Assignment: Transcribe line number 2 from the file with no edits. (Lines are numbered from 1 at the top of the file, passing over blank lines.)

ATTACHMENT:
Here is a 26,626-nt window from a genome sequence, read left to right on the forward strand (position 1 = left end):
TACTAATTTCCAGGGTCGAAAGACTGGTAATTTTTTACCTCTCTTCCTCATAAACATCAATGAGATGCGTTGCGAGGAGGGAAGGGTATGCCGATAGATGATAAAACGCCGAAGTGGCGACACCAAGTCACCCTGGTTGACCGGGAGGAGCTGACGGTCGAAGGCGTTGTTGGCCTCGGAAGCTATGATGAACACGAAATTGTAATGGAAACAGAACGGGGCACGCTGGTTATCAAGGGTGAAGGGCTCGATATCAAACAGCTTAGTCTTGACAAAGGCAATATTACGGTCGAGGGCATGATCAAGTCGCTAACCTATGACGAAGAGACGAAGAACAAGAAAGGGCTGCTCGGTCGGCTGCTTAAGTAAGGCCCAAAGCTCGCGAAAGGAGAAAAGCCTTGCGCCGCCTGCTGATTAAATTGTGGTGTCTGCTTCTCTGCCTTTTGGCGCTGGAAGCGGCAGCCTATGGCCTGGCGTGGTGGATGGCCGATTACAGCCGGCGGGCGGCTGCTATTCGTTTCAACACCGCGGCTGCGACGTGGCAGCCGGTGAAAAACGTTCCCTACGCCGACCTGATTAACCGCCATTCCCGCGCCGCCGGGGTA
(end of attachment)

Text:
TACTAATTTCCAGGGTCGAAAGACTGGTAATTTTTTACCTCTCTTCCTCATAAACATCAATGAGATGCGTTGCGAGGAGGGAAGGGTATGCCGATAGATGATAAAACGCCGAAGTGGCGACACCAAGTCACCCTGGTTGACCGGGAGGAGCTGACGGTCGAAGGCGTTGTTGGCCTCGGAAGCTATGATGAACACGAAATTGTAATGGAAACAGAACGGGGCACGCTGGTTATCAAGGGTGAAGGGCTCGATATCAAACAGCTTAGTCTTGACAAAGGCAATATTACGGTCGAGGGCATGATCAAGTCGCTAACCTATGACGAAGAGACGAAGAACAAGAAAGGGCTGCTCGGTCGGCTGCTTAAGTAAGGCCCAAAGCTCGCGAAAGGAGAAAAGCCTTGCGCCGCCTGCTGATTAAATTGTGGTGTCTGCTTCTCTGCCTTTTGGCGCTGGAAGCGGCAGCCTATGGCCTGGCGTGGTGGATGGCCGATTACAGCCGGCGGGCGGCTGCTATTCGTTTCAACACCGCGGCTGCGACGTGGCAGCCGGTGAAAAACGTTCCCTACGCCGACCTGATTAACCGCCATTCCCGCGCCGCCGGGGTA